Your home office is all set up, but now you’re facing an unexpected problem: poor Wi-Fi signal. Before you go out and buy a new router, try the steps below to give it a boost.
Place the router in the right spot
If your home office is located in a corner at the back of your house, chances are your Wi-Fi signal just can’t reach it. It’s important to place your router at the centre of your home with plenty of open space around it to allow the signal to travel far and free. Thick walls, metal objects and home appliances can obstruct the signal significantly, so try to clear a path from the router to your desk. For an even stronger signal, place the router fairly high above the floor, ideally on top of a shelf, to allow it to travel over as many obstacles as possible.
Buy an extender or a mesh system
While a single router is usually enough to cover a small apartment, it may not suffice in a larger home. To strengthen your Wi-Fi signal in the far corners of the house, get hold of either an extender or a mesh system. A range extender is more affordable and works well in smaller spaces by boosting the signal from your main router in a straight line. A mesh system, on the other hand, is made up of multiple units that extend the range in various directions, creating a Wi-Fi “mesh” that covers the entire home.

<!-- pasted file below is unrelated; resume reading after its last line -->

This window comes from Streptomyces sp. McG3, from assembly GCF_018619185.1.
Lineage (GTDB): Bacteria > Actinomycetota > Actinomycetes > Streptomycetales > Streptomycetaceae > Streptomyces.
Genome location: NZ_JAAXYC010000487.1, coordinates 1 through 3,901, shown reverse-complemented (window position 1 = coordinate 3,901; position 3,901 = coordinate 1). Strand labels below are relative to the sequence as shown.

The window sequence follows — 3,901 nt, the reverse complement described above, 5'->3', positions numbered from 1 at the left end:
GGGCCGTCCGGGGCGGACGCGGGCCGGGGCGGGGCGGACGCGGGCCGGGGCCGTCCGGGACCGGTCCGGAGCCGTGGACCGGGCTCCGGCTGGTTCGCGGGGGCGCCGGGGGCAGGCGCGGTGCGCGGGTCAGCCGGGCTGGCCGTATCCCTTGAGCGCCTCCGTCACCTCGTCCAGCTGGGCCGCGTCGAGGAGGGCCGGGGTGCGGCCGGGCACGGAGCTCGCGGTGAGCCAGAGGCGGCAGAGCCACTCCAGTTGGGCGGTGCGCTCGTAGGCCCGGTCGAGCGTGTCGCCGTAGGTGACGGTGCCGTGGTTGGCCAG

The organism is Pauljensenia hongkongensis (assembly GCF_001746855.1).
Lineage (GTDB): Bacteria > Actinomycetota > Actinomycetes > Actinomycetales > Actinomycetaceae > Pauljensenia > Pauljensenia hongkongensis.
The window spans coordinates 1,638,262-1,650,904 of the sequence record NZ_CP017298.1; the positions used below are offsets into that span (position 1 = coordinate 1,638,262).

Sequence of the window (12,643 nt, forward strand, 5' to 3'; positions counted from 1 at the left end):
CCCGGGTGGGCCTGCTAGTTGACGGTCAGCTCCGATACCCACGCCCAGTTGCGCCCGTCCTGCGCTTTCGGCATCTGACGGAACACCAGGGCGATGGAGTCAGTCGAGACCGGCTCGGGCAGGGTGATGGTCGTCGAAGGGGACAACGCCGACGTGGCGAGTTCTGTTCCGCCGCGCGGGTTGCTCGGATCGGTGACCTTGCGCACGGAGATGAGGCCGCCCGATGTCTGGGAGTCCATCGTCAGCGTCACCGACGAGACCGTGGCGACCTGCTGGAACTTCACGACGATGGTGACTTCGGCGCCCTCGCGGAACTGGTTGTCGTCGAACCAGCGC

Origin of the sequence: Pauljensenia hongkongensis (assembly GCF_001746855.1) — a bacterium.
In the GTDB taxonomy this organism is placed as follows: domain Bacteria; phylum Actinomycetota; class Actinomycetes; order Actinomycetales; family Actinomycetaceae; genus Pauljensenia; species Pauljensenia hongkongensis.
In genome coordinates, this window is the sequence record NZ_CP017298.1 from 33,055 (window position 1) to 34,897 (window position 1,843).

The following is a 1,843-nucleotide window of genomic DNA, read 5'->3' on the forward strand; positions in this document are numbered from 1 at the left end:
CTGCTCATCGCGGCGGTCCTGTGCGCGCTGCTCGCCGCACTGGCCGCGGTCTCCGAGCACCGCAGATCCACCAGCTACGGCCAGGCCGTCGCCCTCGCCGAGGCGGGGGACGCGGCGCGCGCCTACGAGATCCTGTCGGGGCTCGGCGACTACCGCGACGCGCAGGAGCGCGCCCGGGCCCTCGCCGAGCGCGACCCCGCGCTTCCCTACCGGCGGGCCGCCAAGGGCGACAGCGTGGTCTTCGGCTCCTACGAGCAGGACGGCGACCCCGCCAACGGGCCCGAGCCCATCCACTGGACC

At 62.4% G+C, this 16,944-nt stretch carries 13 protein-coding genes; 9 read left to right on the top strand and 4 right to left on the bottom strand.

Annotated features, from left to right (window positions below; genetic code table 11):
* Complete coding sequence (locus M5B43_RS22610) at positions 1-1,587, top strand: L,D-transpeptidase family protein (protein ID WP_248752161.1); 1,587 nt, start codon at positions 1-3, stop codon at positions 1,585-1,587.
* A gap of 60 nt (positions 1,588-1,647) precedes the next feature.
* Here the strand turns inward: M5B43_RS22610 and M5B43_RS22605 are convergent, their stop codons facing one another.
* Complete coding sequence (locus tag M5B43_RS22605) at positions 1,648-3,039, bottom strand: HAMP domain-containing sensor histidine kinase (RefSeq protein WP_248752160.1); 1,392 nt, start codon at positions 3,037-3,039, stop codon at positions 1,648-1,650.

Keep the router updated
Ever struggled with a malfunctioning phone app only to realise that it needed an update? Routers are no different. If your signal has been weaker than usual, you may want to update the router’s firmware. While every router works a little differently, new models often come with a quick and straightforward process, while older routers tend to require a few more steps. Just check your unit’s instructions to find out how to update it correctly. It’s good practice to keep the firmware updated at all times, even if your router is not currently giving you any problems.
Choose the best settings
Router settings can seem really overwhelming if you’re exploring them for the first time. To keep things simple, just focus on two settings: the channel and the frequency. Your router’s instruction manual should have detailed information to help you access the settings window—if you don’t have the instructions anymore, try looking for the information on your router brand’s website.
Inside the settings window, make your way to the Wi-Fi channels tab and try out the different channel options to see which one works best for you. Channels tend to get crowded, which congests the signal and slows down the connection for everyone, so you may get lucky with a channel you’ve never tried before. You can also try switching your frequency inside the frequency tab from 2.4 GHz to 5 GHz. The latter has greater range and can reach further, but it unfortunately doesn’t penetrate walls and objects as well as 2.4 GHz, so it’s worth testing which one works best for your home layout.
Get new antennas
If all else fails, getting some new antennas for your router may just do the trick. Your router uses antennas to spread out the Wi-Fi signal, so the longer and sturdier they are, the further the signal can usually reach. Nowadays, many routers prioritise looking sleek and small, with short or even hidden antennas. This looks a lot better than a bulky unit in the living room, but if a strong signal is your priority, we recommend getting hold of longer, external antennas to add to your router. Make sure to double check that the antennas you’re buying are compatible with your unit, and to angle them nice and vertical once they’re installed to maximise the signal.
A version of this article first appeared on SquareRooms.